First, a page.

Lesson: “Thus, mediation programs should encourage mediators to facilitate participation and enhance the amount of cooperation, but discourage them from recommending particular settlements.”

Practice Lesson # 7. Preparation and presence at a mediation session are important.

Here are specific findings in the article.

–“In civil mediation sessions, lawyers generally speak on their clients’ behalf and do more of the talking.”

–“Neither settlement nor litigants’ perceptions of procedural justice tend to be harmed by this allocation of responsibility between the lawyer and client.”

–“Litigants’ presence during the session, however, is important”: (i) “Litigants who are not present view the dispute resolution process as less fair”; and (ii) “lawyers feel their clients’ presence influences ultimate outcomes.”

–“Preparation for the mediation session is important”:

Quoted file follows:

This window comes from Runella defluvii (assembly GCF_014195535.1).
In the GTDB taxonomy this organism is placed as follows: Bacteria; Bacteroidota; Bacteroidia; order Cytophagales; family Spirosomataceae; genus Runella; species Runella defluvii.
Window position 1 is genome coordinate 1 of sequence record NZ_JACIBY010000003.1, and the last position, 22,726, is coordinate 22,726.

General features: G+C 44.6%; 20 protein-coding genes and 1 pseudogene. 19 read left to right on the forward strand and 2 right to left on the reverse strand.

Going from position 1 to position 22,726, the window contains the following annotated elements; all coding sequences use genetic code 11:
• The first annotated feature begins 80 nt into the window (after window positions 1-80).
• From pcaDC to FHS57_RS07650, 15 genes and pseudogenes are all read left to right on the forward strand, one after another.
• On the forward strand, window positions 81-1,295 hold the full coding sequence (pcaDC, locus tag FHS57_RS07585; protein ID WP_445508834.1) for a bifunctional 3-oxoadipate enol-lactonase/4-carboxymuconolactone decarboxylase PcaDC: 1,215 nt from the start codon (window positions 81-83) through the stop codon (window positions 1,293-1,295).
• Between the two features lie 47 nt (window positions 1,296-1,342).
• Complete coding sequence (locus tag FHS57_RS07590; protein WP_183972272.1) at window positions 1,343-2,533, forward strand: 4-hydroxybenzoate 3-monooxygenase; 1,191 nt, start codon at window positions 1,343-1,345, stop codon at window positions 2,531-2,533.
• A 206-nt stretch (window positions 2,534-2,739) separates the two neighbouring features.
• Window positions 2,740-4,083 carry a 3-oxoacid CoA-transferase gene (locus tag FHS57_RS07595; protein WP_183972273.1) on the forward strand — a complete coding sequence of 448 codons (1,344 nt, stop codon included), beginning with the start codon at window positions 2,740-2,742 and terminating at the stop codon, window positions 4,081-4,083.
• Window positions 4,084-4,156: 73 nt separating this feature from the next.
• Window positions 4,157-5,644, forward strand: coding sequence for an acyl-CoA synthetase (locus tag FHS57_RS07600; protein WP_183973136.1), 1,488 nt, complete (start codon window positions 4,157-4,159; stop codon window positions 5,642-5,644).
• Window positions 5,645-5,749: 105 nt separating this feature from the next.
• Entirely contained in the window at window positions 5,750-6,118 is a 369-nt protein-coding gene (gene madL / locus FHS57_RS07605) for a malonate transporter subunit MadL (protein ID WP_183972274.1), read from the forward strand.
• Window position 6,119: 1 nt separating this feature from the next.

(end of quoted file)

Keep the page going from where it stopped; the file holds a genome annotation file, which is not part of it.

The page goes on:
–“The more lawyers prepare their clients, the greater the likelihood of settlement in mediation and the greater the litigants’ perception of procedural fairness.”

Lesson: “mediation programs should encourage litigants to attend and participate in mediation sessions and should provide information to assist lawyers’ preparation.”


Active judicial support for mandatory and early mediation of all types of cases before experienced mediators, by actively engaged parties and well-prepared and cooperative attorneys, who are familiar with and supportive of the process, will achieve the best mediation program results.